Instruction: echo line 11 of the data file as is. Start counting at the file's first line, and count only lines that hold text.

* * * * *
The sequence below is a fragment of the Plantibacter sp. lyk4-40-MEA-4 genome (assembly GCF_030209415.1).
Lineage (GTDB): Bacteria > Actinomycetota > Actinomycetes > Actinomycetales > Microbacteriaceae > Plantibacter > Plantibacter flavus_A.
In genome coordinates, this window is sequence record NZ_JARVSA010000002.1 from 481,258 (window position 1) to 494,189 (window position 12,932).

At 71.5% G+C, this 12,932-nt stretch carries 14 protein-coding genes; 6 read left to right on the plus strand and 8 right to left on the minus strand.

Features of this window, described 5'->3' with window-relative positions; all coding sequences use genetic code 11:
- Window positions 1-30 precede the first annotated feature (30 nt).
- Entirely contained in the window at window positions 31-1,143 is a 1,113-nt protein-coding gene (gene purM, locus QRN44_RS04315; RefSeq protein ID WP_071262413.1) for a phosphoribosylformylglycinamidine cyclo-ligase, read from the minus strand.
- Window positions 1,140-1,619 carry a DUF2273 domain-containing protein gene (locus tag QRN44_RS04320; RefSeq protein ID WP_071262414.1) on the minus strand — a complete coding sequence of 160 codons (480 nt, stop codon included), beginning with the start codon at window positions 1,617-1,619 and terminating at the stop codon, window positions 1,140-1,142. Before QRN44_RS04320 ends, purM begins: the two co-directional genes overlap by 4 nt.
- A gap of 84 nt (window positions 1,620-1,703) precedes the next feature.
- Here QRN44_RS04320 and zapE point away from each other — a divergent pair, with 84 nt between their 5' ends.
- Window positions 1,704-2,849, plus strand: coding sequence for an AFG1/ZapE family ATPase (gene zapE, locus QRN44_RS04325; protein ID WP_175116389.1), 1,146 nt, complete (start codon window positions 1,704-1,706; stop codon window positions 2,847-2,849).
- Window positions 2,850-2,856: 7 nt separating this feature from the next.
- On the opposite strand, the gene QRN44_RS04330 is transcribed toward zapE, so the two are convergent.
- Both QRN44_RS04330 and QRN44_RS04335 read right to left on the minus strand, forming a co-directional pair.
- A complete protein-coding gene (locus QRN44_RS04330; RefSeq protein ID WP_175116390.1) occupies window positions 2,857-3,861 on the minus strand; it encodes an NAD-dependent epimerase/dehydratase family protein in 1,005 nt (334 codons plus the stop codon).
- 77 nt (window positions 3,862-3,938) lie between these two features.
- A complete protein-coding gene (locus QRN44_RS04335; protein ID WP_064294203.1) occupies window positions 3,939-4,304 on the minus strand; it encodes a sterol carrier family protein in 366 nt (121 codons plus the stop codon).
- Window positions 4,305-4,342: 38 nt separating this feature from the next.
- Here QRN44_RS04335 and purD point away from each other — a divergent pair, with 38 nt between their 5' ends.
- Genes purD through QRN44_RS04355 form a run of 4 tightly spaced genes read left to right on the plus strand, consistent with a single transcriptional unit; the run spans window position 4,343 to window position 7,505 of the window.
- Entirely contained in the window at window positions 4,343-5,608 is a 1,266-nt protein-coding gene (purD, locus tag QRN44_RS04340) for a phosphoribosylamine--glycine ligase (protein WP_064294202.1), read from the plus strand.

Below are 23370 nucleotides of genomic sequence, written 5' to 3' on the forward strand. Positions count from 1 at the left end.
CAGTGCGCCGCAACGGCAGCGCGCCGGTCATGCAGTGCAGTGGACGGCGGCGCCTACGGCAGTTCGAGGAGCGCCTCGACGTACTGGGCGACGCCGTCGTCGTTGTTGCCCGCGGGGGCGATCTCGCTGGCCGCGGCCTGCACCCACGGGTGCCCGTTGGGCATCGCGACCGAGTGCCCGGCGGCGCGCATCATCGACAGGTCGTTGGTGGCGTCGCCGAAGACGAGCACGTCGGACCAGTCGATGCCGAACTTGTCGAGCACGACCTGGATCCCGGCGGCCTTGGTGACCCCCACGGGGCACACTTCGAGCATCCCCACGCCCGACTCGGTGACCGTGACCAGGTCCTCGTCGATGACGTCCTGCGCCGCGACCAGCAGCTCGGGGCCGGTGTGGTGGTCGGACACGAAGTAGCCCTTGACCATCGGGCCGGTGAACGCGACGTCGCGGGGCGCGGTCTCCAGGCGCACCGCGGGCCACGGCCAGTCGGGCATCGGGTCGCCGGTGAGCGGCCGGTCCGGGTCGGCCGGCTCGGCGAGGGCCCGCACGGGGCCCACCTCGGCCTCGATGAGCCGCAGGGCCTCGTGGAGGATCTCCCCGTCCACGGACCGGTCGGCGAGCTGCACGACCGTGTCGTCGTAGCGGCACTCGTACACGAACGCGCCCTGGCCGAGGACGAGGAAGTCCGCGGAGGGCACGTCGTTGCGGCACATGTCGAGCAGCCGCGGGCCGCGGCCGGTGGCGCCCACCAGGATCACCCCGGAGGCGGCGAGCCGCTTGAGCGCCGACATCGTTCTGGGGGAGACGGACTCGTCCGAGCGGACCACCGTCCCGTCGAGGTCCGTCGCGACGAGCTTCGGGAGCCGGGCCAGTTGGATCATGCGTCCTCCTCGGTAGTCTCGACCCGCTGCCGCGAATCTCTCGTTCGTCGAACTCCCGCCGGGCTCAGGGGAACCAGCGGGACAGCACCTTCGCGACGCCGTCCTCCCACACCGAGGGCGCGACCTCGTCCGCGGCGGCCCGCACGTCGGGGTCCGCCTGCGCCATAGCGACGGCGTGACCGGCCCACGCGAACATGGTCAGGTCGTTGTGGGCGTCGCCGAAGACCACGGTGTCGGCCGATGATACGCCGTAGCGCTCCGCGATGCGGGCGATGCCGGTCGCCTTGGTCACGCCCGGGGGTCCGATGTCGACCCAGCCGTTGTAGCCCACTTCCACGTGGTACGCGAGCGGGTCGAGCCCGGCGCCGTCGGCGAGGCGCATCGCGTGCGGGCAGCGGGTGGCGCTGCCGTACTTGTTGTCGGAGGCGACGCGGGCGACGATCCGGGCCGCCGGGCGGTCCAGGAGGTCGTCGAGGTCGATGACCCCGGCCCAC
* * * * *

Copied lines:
- Window positions 1,704-2,849, plus strand: coding sequence for an AFG1/ZapE family ATPase (gene zapE, locus QRN44_RS04325; protein ID WP_175116389.1), 1,146 nt, complete (start codon window positions 1,704-1,706; stop codon window positions 2,847-2,849).